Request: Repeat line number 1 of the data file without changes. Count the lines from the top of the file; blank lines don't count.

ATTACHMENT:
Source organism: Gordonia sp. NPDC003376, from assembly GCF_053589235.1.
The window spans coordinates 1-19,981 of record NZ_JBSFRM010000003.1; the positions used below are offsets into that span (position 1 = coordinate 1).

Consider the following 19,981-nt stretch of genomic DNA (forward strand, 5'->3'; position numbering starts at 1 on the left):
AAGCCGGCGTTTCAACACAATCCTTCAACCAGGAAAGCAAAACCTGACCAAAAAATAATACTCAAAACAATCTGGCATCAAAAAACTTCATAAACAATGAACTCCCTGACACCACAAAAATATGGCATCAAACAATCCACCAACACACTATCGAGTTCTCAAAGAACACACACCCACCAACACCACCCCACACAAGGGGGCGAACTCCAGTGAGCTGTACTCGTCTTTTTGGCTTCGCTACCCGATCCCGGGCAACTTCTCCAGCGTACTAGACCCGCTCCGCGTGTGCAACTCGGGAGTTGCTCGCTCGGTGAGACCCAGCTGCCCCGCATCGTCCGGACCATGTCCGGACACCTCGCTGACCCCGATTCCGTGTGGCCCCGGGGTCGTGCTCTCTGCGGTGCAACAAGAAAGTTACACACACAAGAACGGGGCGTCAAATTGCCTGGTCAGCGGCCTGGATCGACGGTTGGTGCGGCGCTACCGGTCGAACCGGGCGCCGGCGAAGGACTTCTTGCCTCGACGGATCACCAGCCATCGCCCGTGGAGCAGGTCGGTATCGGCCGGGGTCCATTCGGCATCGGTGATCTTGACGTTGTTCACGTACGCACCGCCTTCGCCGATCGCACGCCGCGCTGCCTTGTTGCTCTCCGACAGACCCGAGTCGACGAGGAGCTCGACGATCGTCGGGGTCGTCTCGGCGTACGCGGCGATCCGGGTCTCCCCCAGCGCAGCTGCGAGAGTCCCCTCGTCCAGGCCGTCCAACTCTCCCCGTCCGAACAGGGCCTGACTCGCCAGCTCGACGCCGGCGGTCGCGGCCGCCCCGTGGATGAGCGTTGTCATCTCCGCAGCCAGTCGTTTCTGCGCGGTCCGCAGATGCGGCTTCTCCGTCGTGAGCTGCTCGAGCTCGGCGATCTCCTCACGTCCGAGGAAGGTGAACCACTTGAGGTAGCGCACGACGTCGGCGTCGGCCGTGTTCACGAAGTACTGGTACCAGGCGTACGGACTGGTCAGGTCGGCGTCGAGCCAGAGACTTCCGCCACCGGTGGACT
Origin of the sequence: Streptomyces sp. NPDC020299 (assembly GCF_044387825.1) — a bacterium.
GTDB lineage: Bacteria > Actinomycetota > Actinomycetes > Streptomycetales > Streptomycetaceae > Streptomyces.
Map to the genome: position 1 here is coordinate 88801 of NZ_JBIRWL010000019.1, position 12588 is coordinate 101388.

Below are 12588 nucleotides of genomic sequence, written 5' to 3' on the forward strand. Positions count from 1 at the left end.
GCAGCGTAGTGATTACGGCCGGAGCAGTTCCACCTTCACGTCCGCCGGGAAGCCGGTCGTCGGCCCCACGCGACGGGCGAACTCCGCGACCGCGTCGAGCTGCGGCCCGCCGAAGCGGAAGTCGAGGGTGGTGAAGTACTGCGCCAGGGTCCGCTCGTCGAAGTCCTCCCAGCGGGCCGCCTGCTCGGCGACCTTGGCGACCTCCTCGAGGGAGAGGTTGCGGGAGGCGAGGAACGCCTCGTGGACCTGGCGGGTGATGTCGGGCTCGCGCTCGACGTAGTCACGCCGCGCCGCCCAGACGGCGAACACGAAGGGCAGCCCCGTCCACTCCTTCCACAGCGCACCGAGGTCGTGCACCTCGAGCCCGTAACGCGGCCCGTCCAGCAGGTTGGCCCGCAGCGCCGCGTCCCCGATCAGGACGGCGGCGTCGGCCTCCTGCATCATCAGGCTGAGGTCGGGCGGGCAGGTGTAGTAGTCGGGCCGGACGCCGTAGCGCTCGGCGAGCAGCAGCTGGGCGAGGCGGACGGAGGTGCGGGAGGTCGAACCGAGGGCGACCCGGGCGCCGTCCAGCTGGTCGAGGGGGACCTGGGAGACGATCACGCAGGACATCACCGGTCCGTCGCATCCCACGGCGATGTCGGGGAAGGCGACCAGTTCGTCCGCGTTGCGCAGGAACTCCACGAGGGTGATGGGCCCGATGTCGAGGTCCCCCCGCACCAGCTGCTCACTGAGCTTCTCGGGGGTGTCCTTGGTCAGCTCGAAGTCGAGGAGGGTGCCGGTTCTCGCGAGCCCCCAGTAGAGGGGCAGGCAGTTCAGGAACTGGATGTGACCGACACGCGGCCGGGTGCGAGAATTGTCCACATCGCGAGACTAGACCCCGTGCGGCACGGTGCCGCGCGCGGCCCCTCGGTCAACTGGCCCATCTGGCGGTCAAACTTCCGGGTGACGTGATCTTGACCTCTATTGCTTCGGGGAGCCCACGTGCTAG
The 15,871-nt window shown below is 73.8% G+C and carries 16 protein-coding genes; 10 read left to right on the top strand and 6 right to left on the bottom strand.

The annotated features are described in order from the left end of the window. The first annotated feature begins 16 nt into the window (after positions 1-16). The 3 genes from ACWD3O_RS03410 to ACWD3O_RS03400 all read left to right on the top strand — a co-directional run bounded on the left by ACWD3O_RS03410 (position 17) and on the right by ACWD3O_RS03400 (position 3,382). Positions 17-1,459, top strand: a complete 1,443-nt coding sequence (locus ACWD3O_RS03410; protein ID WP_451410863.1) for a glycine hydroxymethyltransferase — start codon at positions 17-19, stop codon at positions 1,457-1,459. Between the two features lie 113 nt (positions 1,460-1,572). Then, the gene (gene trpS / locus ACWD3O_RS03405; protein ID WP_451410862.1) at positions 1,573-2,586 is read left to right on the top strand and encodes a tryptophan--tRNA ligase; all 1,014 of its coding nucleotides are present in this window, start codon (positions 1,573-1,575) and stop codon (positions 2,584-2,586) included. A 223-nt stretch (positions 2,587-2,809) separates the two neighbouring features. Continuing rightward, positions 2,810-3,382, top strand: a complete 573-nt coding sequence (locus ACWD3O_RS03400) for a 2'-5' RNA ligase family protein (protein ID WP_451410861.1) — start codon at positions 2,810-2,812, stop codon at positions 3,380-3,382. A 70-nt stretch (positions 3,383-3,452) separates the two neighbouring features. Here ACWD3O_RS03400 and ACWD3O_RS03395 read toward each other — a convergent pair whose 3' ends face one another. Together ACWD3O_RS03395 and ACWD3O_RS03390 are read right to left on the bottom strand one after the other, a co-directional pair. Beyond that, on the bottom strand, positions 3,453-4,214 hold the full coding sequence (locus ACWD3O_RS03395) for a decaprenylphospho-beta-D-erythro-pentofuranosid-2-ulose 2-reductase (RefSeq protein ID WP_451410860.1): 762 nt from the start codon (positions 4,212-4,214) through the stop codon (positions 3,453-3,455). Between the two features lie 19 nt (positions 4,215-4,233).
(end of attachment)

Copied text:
Source organism: Gordonia sp. NPDC003376, from assembly GCF_053589235.1.